“After Brexit, it will be against European law to conduct some activities from outside the EU once the UK leaves the single market,” a HSBC spokeswoman said. “This could mean that up to 1,000 London-based jobs, which support activity in continental Europe, may need to move.”
The UK accounted for about a quarter of HSBC’s revenue – US$6.81 billion – in the first half of 2018.
Last month, Standard Chartered, which employed 86,000 people worldwide at the end of 2017, received a banking licence in Germany. The bank has said that it would optimise its European structure “to mitigate any potential impact to our clients, our colleagues and the group as a result of Brexit, including loss of EU passporting rights.”
The bank has nearly 200 employees in Frankfurt and said in December that “it is expected these numbers will increase in the future.”
Gabriel Buck, the former chairman of the British Bankers’ Association’s Export Finance & Trade Committee and a former Barclays executive, said that he was “very concerned” about the potential downside risks of a so-called hard Brexit, where the UK was no longer part of the single market in Europe.
“As a banker of nearly 40 years and having spent most of my career dealing with international trade, I believe the ‘leave’ supporters seriously underestimate how integrated the UK economy is with Europe, and at the same time they are overly optimistic about how any shortfall caused by Brexit will be made up by the UK trading with the rest of the world,” said Buck, the founder of GKB Ventures, a boutique advisory firm in London.
The spectre of Brexit also comes as both HSBC and Standard Chartered are looking to reassure investors.
John Flint, who completes his first year as HSBC’s chief executive in February, has been tasked with improving the bank’s profitability and returns after years of retrenchment that saw the bank shed jobs, exit dozens of businesses and spend tens of millions of dollars to improve its regulatory structure.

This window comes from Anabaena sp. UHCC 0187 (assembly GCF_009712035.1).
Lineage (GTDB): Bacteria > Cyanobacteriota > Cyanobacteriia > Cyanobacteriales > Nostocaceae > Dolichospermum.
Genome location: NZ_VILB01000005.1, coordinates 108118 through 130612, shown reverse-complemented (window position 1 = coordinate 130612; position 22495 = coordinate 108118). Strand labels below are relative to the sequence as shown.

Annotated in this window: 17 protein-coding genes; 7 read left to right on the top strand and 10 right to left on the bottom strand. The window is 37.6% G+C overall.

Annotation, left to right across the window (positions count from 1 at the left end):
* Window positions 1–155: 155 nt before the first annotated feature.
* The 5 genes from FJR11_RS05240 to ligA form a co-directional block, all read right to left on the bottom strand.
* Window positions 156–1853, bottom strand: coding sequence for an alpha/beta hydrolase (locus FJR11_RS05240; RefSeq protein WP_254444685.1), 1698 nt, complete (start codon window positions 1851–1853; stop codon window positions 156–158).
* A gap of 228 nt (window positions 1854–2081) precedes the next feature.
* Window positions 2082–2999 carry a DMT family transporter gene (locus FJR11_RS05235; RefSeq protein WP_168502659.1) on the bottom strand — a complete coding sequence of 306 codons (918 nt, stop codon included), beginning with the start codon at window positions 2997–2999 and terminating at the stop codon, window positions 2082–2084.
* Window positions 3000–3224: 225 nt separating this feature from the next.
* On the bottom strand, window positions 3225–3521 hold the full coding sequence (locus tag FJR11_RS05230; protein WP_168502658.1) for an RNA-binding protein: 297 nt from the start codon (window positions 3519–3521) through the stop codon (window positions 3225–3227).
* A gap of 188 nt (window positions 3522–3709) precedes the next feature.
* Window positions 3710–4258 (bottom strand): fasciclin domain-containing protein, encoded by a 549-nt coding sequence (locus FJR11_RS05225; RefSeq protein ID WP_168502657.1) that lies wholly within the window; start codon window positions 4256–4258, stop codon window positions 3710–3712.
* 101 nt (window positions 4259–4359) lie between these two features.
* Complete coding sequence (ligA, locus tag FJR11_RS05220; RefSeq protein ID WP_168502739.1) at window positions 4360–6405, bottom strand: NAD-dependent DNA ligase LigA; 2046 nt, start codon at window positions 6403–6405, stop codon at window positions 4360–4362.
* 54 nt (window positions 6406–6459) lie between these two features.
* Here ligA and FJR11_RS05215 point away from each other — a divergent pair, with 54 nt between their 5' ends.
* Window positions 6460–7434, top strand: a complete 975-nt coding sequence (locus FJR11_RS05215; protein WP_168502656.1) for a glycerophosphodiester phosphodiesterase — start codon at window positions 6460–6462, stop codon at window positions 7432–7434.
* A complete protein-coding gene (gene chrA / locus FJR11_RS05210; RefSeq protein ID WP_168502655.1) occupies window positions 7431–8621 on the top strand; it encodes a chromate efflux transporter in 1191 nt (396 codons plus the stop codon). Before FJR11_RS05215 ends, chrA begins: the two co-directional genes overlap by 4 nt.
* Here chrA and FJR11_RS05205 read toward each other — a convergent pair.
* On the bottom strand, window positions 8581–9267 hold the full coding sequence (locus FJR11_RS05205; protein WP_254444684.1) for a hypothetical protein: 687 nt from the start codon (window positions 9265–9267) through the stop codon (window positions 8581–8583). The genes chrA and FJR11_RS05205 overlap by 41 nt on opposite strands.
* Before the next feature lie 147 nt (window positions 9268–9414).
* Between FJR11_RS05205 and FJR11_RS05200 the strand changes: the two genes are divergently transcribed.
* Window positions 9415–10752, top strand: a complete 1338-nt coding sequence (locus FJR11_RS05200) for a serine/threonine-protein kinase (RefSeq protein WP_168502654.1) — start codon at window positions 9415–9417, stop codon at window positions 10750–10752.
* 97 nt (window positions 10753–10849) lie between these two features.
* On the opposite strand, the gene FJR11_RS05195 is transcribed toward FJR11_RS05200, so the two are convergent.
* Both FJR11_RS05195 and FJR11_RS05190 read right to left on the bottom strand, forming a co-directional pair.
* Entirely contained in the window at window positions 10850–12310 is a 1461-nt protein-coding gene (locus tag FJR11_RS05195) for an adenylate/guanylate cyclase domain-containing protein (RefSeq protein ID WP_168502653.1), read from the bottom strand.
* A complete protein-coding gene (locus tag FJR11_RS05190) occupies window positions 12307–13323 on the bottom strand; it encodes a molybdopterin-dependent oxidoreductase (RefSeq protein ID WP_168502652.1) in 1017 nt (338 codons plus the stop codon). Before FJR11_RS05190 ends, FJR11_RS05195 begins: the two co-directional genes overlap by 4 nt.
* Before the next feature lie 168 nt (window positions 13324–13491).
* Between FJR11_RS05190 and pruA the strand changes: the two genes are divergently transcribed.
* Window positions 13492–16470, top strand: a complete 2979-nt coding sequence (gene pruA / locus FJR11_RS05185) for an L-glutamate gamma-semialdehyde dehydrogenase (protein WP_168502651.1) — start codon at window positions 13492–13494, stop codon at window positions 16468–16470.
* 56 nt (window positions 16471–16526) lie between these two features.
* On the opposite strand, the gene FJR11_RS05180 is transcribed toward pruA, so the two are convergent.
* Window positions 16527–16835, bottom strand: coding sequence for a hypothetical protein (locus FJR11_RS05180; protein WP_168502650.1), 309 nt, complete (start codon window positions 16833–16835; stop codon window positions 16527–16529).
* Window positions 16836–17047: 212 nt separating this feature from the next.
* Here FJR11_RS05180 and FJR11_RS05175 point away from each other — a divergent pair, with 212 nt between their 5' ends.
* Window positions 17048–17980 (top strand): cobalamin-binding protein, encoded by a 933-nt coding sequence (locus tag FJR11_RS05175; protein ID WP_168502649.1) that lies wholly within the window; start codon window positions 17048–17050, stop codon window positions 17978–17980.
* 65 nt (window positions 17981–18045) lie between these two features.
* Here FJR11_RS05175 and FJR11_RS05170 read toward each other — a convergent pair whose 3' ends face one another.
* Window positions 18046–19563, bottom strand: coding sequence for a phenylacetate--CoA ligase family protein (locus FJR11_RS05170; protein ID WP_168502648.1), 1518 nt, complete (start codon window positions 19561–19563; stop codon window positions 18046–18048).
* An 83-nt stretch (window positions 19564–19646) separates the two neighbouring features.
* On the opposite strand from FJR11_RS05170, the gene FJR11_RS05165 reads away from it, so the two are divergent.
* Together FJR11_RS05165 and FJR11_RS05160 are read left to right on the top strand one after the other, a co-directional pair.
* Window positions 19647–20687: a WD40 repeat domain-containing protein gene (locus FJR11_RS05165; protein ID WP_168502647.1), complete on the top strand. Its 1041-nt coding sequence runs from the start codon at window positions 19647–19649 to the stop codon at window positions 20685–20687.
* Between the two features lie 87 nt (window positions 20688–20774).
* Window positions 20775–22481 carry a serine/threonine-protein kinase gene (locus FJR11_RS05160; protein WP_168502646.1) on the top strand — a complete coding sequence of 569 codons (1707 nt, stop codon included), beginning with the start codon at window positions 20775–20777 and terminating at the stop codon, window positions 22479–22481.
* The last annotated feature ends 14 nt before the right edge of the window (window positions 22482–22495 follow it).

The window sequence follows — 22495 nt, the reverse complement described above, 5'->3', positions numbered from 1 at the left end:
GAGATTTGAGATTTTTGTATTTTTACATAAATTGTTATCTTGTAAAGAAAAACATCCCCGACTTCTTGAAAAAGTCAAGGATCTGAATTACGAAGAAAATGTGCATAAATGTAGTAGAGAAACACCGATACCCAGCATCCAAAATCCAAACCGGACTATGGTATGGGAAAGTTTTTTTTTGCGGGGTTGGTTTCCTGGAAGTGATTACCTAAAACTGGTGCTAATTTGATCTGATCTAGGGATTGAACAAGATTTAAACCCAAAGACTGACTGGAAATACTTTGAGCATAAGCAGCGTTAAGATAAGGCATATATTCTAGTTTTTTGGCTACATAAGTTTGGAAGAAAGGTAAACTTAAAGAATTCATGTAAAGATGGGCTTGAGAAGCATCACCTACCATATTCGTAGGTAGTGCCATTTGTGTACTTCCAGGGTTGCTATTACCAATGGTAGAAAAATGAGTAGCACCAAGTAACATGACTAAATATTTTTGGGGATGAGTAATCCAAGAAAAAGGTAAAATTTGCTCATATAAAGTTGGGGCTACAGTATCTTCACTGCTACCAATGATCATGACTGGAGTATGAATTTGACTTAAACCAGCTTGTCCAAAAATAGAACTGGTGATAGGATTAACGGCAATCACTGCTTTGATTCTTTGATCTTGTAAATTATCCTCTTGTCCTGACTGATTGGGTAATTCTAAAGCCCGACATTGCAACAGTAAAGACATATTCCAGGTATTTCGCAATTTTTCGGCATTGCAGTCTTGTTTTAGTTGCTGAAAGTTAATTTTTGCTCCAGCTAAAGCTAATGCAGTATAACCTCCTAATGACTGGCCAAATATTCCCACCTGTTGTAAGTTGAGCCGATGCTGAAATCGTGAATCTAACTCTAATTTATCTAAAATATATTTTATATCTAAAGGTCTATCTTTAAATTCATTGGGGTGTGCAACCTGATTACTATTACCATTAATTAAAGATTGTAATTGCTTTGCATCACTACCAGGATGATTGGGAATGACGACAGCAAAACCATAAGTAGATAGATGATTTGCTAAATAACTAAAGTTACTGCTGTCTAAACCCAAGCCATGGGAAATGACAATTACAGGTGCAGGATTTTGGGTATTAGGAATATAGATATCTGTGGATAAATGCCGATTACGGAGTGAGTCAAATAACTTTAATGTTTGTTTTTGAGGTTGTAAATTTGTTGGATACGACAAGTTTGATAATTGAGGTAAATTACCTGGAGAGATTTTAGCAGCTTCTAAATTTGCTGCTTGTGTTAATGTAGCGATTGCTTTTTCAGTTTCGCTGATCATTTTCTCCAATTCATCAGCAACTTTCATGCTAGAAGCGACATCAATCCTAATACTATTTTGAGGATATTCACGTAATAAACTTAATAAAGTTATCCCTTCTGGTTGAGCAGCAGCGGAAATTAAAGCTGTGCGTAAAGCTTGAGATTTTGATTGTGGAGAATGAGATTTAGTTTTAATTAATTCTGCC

In October, Flint said that the bank was beginning to unlock its revenue potential and said that Brexit and other global headwinds had not caused the company to alter its focus.
Despite positive results since Flint took the top job, the bank’s shares are off more than 17 per cent in London and 25 per cent in Hong Kong since its highs in January of last year.
At the same time, Standard Chartered CEO Bill Winters is expected to lay out his latest strategic plan for the bank in February just over a month before Britain is expected to leave the EU.
Winters, the former co-head of JP Morgan’s investment bank, has spent the past three years reshaping Standard Chartered, which was one of the better performing banks during the financial crisis, but struggled beginning in 2013 as emerging markets economies were under pressure.
The bank has returned to profitability and shown positive signs of growth, but the pace of the turnaround has frustrated some investors.
The lender’s shares are down 28 per cent in London and 38 per cent in Hong Kong from its highs in January of last year.
Whatever happens with the parliament vote later this month, the question remains how large a role London – and its banks – will play in the financial world going forward, said Rebecca Harding, CEO of Coriolis Technologies, a provider of trade finance data.
“It is inevitable that London’s role as a financial centre will change after Brexit, and whether its role will be less significant will depend on the outcome of discussions in the coming weeks,” Harding said.
This article As Brexit debate begins, Hong Kong financial firms seek to avoid being tripped up by UK divorce from EU first appeared on South China Morning Post